Cisco Talos, a cybersecurity research firm, has reported an increase in TrueBot infections, primarily targeting Mexico, Brazil, Pakistan, and the United States.
Recent attacks made use of a now-patched vulnerability (CVE-2022-31199) in Netwrix Auditor, an IT asset management tool, as well as the Raspberry Robin worm.
The experts emphasized that the attacks occurred only a few weeks after the vulnerability was publicly disclosed, implying that threat actors rapidly test new attack vectors. The researchers believe, with moderate confidence, that threat actors began using yet another distribution technique in November.
According to Cisco Talos, the Truebot gang used Raspberry Robin to infect over 1,000 hosts, many of which were desktop computers not accessible via the public internet, primarily in Mexico, Brazil, and Pakistan.
The hackers targeted Windows servers in November, exposing SMB, RDP, and WinRM services to the public internet. The researchers counted over 500 infections, with roughly 75 per cent of them occurring in the United States.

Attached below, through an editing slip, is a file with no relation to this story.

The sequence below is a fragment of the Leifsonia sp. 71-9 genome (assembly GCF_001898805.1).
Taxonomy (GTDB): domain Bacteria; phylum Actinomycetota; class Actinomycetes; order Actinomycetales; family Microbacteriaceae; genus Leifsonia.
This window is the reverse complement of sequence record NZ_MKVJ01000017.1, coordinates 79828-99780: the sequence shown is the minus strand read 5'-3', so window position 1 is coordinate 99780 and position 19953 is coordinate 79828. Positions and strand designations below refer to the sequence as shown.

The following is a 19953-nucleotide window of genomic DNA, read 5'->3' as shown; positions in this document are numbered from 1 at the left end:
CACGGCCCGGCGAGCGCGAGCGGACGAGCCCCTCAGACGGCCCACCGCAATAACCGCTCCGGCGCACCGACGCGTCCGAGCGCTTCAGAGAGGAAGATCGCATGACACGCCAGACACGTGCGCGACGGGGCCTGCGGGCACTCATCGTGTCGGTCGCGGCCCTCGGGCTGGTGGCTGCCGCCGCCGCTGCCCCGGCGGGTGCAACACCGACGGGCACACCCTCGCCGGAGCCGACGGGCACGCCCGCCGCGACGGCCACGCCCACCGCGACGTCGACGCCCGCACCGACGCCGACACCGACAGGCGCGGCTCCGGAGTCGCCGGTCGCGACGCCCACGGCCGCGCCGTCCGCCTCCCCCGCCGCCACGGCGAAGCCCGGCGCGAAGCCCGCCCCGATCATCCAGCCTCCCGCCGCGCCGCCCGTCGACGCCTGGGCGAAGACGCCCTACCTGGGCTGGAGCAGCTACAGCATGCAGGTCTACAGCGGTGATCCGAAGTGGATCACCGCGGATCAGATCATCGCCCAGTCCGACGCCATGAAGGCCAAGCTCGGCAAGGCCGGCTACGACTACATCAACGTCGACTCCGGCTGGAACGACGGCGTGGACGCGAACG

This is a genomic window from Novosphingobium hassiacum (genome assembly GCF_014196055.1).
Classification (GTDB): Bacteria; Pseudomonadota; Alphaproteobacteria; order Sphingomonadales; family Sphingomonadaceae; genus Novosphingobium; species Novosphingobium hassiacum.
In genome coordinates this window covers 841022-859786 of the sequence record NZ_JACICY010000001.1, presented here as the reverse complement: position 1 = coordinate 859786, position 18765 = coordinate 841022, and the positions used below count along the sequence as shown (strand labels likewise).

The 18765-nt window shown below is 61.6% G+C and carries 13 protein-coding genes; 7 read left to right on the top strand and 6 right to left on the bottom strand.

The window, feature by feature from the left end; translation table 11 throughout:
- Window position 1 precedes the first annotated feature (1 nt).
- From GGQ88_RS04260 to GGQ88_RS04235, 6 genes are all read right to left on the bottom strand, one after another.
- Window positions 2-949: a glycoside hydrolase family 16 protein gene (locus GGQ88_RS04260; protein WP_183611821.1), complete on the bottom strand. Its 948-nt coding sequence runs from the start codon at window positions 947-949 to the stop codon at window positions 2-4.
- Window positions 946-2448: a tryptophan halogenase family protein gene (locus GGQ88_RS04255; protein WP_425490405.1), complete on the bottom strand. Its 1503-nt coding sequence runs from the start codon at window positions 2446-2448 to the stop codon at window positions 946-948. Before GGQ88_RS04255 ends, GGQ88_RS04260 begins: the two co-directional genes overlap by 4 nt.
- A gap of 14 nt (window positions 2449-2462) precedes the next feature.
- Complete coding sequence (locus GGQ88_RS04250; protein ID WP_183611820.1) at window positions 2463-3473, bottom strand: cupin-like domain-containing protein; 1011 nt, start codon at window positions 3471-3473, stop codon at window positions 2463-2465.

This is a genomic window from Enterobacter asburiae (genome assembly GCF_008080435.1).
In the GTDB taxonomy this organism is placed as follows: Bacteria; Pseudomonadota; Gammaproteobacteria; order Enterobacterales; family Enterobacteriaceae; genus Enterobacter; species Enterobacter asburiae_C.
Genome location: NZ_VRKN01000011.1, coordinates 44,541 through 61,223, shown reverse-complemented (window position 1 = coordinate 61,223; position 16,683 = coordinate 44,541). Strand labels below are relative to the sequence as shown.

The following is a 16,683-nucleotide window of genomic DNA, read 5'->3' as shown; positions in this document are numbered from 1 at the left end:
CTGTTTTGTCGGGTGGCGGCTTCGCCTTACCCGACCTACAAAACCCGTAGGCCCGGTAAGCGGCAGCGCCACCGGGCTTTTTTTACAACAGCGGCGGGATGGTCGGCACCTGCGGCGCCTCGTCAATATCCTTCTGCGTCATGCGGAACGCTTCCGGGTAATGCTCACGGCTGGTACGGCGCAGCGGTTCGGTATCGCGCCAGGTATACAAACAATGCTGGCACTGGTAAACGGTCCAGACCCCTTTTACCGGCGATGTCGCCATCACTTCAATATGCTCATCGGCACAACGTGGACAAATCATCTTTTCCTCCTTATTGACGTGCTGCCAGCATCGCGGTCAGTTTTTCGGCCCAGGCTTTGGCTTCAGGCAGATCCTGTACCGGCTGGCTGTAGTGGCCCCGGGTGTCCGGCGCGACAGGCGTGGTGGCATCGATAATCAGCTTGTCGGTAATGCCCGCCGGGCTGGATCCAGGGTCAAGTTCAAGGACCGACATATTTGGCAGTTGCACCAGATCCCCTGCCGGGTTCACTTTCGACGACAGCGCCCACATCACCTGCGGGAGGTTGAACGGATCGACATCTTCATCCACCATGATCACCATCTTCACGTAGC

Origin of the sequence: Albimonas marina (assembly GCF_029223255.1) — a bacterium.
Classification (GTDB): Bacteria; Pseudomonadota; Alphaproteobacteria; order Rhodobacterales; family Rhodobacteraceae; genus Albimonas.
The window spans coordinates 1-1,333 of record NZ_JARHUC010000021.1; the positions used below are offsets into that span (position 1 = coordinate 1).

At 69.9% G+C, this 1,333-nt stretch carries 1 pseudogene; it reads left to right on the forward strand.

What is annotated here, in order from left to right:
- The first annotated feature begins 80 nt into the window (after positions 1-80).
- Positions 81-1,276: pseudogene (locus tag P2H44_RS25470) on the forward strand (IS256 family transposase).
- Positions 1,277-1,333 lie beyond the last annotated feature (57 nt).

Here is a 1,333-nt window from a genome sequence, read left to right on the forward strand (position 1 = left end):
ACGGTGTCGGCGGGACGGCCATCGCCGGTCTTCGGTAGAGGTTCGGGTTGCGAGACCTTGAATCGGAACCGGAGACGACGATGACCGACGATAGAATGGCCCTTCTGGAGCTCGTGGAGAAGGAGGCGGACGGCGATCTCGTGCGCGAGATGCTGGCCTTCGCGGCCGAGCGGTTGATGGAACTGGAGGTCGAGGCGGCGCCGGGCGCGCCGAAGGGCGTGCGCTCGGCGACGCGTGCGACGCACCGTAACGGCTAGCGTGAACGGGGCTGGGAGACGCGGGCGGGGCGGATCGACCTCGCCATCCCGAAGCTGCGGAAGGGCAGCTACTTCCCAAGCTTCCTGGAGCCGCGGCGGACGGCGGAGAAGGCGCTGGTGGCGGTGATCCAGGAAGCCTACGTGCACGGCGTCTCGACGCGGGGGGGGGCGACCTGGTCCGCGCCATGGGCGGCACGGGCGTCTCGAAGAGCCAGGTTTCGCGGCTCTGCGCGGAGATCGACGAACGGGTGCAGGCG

TrueBot’s primary function is to gather data from the host and deploy next-stage payloads such as Cobalt Strike, FlawedGrace, and Teleport. Following the harvesting of relevant information, the ransomware binary is executed. The Teleport data exfiltration tool is also notable for its ability to restrict upload speeds and file sizes, allowing transmissions to pass unnoticed by monitoring software. Furthermore, it has the ability to remove its own presence from the machine.
The sources for this piece include an article in BleepingComputer.